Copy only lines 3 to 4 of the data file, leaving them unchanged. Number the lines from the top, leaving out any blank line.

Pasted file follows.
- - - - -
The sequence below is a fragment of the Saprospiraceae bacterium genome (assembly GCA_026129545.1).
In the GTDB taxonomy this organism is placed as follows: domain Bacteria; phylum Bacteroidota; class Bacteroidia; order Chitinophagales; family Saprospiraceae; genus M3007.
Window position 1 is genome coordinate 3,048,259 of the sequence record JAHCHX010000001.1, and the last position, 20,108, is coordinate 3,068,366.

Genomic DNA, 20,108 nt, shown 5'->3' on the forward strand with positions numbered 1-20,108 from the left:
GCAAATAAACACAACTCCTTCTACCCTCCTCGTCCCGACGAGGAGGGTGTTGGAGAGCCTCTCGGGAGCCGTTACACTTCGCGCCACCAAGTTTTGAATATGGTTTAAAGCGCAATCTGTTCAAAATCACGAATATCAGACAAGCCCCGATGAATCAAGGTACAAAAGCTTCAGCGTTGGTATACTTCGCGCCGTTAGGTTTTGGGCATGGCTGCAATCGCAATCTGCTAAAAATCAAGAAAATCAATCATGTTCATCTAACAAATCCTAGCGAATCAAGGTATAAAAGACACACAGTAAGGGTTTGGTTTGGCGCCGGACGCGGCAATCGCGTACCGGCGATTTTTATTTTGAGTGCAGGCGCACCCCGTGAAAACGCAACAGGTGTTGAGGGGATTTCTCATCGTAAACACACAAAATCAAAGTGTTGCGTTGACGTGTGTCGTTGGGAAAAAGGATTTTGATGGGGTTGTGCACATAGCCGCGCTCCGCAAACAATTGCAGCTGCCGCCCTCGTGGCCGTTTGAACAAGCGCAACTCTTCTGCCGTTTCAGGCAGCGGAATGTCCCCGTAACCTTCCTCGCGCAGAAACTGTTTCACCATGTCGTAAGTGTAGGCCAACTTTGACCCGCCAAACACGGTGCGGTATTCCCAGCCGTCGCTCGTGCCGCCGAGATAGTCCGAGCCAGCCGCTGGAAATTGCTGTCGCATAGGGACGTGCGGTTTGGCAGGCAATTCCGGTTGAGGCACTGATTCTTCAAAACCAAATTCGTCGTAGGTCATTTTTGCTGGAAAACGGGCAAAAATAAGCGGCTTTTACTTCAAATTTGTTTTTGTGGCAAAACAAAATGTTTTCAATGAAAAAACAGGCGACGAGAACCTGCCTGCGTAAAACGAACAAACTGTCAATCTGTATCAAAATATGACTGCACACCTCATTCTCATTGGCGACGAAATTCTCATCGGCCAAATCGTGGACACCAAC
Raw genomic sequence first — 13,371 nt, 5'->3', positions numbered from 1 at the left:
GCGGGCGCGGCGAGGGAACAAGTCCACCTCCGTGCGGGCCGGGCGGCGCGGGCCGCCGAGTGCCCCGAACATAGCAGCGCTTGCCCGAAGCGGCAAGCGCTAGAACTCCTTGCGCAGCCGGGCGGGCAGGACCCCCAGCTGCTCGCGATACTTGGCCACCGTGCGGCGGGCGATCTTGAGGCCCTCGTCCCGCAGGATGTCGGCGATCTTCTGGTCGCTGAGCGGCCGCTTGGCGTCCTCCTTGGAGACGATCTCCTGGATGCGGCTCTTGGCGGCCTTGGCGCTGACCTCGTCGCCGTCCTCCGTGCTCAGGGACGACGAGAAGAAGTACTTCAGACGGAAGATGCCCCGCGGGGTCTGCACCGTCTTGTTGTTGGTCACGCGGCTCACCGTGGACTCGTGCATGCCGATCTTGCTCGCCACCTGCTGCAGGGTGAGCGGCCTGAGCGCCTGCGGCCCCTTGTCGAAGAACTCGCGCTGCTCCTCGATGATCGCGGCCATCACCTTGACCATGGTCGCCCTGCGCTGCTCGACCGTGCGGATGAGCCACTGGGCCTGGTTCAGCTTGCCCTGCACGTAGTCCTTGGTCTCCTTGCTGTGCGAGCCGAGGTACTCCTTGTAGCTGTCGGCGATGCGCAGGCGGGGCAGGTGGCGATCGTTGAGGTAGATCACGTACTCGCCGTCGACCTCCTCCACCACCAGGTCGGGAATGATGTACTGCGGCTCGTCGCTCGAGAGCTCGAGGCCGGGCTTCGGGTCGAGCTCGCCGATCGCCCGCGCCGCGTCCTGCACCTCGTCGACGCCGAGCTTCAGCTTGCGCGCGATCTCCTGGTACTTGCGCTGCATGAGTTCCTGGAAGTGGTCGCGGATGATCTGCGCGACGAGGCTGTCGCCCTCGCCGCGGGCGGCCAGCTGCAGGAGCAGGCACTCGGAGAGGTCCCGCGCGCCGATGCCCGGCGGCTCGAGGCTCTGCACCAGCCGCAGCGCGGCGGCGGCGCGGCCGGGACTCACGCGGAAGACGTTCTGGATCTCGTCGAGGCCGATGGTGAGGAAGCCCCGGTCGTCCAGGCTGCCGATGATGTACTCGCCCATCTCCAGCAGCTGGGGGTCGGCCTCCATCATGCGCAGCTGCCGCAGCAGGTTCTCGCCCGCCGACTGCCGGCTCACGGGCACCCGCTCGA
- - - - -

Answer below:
Window position 1 is genome coordinate 3,048,259 of the sequence record JAHCHX010000001.1, and the last position, 20,108, is coordinate 3,068,366.

Genomic DNA, 20,108 nt, shown 5'->3' on the forward strand with positions numbered 1-20,108 from the left: